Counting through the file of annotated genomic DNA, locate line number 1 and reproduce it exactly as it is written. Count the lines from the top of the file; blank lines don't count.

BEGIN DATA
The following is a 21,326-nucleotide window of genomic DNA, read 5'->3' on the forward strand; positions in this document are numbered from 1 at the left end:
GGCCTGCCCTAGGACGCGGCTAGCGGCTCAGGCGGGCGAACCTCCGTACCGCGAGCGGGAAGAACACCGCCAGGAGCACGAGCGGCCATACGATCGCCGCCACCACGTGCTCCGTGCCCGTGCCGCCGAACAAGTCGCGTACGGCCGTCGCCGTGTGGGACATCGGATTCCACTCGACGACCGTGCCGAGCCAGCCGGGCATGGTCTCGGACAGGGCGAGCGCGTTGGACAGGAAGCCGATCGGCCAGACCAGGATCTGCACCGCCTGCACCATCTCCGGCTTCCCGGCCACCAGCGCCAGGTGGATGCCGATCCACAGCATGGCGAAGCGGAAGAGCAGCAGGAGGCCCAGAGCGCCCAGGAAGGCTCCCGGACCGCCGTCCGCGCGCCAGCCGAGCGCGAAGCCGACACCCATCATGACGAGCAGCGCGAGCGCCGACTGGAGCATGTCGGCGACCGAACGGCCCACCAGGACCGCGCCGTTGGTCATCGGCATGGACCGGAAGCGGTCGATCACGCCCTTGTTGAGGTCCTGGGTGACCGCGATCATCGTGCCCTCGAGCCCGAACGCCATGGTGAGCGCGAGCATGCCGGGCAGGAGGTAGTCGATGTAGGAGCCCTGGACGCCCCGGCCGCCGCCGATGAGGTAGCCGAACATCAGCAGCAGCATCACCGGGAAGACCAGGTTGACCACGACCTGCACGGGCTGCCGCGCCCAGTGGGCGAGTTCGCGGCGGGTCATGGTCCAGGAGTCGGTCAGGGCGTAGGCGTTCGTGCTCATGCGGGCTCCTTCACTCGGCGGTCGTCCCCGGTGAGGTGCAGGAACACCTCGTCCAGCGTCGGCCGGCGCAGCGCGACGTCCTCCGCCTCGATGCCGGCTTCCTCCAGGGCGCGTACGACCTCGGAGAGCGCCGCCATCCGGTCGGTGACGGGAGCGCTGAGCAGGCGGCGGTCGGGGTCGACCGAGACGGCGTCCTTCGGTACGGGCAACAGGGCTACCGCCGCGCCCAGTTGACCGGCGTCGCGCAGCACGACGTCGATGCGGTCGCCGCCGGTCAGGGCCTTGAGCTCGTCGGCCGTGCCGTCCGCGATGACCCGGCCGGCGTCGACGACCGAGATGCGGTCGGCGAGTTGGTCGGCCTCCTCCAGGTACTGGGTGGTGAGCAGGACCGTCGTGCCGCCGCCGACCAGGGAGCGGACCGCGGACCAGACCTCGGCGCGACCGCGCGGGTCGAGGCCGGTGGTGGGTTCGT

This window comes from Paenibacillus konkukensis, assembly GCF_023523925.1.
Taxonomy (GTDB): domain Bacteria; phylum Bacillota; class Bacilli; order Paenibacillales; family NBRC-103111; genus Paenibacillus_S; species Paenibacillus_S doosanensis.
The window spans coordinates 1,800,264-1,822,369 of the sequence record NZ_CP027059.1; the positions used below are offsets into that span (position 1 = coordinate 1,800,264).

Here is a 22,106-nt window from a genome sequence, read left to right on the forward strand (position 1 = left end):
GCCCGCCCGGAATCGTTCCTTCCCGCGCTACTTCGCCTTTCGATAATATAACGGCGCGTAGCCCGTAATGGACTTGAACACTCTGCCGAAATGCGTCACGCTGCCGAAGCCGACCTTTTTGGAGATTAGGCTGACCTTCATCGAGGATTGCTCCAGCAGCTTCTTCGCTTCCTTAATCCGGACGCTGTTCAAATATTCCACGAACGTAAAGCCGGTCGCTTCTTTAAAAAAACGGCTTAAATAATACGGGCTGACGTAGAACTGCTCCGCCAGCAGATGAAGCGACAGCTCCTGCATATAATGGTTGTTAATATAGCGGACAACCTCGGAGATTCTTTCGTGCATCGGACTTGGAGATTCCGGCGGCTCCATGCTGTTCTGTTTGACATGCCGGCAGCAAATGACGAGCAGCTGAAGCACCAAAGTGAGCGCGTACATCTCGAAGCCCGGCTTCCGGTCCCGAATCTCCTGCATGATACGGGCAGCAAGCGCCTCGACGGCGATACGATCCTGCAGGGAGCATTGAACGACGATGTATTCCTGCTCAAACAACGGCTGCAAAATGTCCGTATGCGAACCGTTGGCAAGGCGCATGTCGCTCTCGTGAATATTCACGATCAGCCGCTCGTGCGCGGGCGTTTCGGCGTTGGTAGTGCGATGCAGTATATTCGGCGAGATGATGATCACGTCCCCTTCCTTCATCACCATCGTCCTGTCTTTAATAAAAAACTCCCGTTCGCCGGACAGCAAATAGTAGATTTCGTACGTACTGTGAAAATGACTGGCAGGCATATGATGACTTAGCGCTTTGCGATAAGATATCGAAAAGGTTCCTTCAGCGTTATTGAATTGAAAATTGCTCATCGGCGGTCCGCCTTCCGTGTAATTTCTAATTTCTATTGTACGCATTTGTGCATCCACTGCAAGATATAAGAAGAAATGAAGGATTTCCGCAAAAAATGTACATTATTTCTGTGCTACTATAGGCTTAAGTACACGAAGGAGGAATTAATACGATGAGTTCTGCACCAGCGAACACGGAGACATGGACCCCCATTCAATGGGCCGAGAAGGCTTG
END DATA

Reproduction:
The following is a 21,326-nucleotide window of genomic DNA, read 5'->3' on the forward strand; positions in this document are numbered from 1 at the left end: